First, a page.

Real-Time Scheduling of Parallel Task Graphs with Critical Sections Across Different Vertices

Research output: Journal Publications and Reviews (RGC: 21, 22, 62)21_Publication in refereed journalpeer-review

1 Scopus Citations
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  • Xu Jiang
  • Maolin Yang
  • Yang Wang
  • Yue Tang
  • Wang Yi

Related Research Unit(s)


Original languageEnglish
Pages (from-to)4117-4133
Journal / PublicationIEEE Transactions on Parallel and Distributed Systems
Issue number12
Online published31 May 2022
Publication statusPublished - Dec 2022


All existing work on real-time scheduling of parallel task graph models with shared resources assumes that a critical section must be contained inside a single vertex. However, this assumption does not hold in many realistic parallel real-time software. In this work, we conduct the first study on real-time scheduling and analysis of parallel task graphs where critical sections are allowed to cross different vertices. We show that allowing this may potentially lead to deadlocks and the so-called resource unrelated blocking time problem. We formalize the conditions for the deadlocks and resource unrelated blocking time to happen, and propose two different solutions to address them and develop corresponding schedulability analysis techniques. We conduct comprehensive experiments to evaluate our method. The results indicate that there is a significant impact to the system schedulability when tasks incur deadlock and resource unrelated blocking. Moreover, the schedulability can benefit from the execution of workload in parallel with critical sections if tasks can be carefully designed so that all deadlocks and resource unrelated blocking time can be avoided, and our methods are efficient to determine the schedulability of systems where critical sections across different vertices exist.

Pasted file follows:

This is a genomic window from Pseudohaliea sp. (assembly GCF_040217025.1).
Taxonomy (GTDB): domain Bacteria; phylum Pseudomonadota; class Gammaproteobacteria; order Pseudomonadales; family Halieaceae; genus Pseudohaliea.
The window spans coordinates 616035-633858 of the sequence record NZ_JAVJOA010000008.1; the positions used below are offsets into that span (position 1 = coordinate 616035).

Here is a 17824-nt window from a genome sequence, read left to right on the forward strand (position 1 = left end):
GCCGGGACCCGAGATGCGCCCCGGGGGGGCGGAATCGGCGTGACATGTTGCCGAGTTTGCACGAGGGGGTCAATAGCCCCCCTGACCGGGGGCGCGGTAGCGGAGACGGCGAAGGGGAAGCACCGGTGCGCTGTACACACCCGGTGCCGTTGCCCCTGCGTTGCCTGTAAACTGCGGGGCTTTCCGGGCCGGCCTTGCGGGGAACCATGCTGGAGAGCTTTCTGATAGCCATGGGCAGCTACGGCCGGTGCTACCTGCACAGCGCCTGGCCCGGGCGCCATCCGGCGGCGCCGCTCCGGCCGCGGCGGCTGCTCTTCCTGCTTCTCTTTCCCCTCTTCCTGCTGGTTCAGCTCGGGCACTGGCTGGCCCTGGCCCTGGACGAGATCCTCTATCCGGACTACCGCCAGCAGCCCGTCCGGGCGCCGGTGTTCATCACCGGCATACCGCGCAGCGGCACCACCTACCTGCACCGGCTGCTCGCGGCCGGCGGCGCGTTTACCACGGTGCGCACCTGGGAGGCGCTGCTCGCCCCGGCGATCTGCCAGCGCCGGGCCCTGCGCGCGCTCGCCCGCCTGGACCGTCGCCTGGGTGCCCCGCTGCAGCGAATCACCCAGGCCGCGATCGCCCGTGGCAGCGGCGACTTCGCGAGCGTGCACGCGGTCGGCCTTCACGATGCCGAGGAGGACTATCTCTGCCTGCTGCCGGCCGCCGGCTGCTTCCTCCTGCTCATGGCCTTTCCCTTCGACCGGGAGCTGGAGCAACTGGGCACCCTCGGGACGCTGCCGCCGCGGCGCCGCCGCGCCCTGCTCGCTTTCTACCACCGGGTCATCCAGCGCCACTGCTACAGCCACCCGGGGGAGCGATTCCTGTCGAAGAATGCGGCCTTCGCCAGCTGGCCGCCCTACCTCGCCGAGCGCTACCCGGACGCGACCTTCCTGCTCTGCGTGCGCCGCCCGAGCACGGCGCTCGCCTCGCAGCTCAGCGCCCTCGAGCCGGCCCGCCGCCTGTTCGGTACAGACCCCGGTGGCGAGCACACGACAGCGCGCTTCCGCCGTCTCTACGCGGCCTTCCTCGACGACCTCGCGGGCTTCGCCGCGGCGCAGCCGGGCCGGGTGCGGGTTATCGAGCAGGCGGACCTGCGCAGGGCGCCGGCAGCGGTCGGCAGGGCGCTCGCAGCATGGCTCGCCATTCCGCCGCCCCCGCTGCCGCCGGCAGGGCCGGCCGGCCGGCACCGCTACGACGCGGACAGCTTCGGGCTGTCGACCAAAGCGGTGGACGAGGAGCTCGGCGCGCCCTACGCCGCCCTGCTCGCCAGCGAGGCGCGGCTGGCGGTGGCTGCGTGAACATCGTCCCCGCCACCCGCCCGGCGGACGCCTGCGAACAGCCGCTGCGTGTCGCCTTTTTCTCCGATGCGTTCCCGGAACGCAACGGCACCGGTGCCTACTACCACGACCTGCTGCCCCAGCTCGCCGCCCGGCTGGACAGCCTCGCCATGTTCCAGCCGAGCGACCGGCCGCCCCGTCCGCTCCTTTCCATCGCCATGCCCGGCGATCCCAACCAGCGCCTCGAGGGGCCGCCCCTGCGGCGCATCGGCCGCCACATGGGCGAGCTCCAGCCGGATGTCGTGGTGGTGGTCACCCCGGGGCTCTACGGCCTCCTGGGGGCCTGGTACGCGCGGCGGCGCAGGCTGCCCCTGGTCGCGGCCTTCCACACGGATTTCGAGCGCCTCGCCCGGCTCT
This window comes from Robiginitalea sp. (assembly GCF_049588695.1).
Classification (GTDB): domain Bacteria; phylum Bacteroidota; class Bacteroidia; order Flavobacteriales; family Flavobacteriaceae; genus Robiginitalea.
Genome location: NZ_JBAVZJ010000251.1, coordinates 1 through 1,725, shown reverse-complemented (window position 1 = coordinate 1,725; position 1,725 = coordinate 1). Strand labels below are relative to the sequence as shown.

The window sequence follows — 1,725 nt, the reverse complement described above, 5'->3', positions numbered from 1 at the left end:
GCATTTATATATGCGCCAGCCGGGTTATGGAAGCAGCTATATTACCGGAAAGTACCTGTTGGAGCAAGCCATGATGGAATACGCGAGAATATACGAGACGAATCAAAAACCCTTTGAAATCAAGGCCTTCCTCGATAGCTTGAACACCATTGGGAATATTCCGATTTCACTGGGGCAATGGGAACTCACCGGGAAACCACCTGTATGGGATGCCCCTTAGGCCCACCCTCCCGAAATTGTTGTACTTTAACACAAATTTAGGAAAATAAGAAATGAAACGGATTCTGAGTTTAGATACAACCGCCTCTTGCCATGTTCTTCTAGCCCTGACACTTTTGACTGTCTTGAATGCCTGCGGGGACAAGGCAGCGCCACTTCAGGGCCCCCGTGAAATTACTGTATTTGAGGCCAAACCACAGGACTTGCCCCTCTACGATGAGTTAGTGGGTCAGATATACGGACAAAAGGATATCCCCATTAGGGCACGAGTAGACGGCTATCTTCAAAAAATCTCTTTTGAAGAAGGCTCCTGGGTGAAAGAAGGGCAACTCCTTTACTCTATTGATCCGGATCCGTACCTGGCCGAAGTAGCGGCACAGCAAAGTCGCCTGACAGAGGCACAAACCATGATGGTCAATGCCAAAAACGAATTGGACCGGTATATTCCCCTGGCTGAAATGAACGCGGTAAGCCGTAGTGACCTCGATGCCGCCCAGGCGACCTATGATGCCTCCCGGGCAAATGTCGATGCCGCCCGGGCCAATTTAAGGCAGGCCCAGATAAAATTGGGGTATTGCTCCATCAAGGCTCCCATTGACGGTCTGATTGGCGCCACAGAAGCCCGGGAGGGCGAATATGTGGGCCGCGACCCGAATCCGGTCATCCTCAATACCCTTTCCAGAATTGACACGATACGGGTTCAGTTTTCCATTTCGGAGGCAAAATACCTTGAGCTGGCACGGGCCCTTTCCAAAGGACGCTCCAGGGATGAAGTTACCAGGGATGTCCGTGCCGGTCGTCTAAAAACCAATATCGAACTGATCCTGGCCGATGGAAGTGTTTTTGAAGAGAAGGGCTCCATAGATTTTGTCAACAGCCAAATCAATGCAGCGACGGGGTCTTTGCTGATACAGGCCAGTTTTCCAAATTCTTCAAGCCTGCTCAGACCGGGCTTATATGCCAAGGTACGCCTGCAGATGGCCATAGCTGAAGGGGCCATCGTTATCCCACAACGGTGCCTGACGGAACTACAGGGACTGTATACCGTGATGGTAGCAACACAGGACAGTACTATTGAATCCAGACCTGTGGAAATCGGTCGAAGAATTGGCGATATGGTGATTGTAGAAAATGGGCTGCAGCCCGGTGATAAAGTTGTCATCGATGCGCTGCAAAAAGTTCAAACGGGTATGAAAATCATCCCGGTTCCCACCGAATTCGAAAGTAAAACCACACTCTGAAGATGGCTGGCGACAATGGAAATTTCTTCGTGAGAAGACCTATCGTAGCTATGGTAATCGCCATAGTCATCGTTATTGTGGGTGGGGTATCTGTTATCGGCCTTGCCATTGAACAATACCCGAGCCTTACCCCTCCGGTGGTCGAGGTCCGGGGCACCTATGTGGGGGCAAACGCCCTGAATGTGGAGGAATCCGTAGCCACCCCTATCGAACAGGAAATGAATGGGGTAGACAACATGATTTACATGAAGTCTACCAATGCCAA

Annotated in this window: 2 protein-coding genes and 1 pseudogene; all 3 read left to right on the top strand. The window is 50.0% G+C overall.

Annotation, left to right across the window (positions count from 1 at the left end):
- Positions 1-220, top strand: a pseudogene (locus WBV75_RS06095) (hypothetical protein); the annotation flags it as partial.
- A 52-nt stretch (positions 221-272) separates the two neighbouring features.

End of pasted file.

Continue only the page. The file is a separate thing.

Research Area(s)

  • Analytical models, Computational modeling, critical section, Heuristic algorithms, multi-core, parallel tasks, Protocols, real-time scheduling, Real-time systems, System recovery, Task analysis

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Full text of this publication does not contain sufficient affiliation information. With consent from the author(s) concerned, the Research Unit(s) information for this record is based on the existing academic department affiliation of the author(s).

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